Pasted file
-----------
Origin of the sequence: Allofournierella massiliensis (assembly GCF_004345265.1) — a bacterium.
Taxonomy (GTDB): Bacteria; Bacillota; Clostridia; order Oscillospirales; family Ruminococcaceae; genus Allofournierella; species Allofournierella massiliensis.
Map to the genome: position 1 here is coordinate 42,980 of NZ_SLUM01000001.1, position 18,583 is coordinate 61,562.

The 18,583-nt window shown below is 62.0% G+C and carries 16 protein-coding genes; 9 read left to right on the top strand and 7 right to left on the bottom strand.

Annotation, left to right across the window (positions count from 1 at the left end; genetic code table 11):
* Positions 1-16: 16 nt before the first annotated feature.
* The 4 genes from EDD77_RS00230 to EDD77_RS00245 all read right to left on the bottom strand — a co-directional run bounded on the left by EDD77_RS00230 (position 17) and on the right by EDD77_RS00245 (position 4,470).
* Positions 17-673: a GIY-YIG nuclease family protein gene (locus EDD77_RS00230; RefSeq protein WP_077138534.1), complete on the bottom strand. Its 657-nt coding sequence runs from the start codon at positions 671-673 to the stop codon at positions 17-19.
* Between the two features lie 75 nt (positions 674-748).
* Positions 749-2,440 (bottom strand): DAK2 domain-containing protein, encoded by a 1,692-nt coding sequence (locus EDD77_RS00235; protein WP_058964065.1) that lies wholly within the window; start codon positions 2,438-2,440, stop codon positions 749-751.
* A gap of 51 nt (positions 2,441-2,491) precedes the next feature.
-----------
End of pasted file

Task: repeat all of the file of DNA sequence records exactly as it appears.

Origin of the sequence: Allofournierella massiliensis (assembly GCF_004345265.1) — a bacterium.
Taxonomy (GTDB): Bacteria; Bacillota; Clostridia; order Oscillospirales; family Ruminococcaceae; genus Allofournierella; species Allofournierella massiliensis.
Map to the genome: position 1 here is coordinate 42,980 of NZ_SLUM01000001.1, position 18,583 is coordinate 61,562.

The 18,583-nt window shown below is 62.0% G+C and carries 16 protein-coding genes; 9 read left to right on the top strand and 7 right to left on the bottom strand.

Annotation, left to right across the window (positions count from 1 at the left end; genetic code table 11):
* Positions 1-16: 16 nt before the first annotated feature.
* The 4 genes from EDD77_RS00230 to EDD77_RS00245 all read right to left on the bottom strand — a co-directional run bounded on the left by EDD77_RS00230 (position 17) and on the right by EDD77_RS00245 (position 4,470).
* Positions 17-673: a GIY-YIG nuclease family protein gene (locus EDD77_RS00230; RefSeq protein WP_077138534.1), complete on the bottom strand. Its 657-nt coding sequence runs from the start codon at positions 671-673 to the stop codon at positions 17-19.
* Between the two features lie 75 nt (positions 674-748).
* Positions 749-2,440 (bottom strand): DAK2 domain-containing protein, encoded by a 1,692-nt coding sequence (locus EDD77_RS00235; protein WP_058964065.1) that lies wholly within the window; start codon positions 2,438-2,440, stop codon positions 749-751.
* A gap of 51 nt (positions 2,441-2,491) precedes the next feature.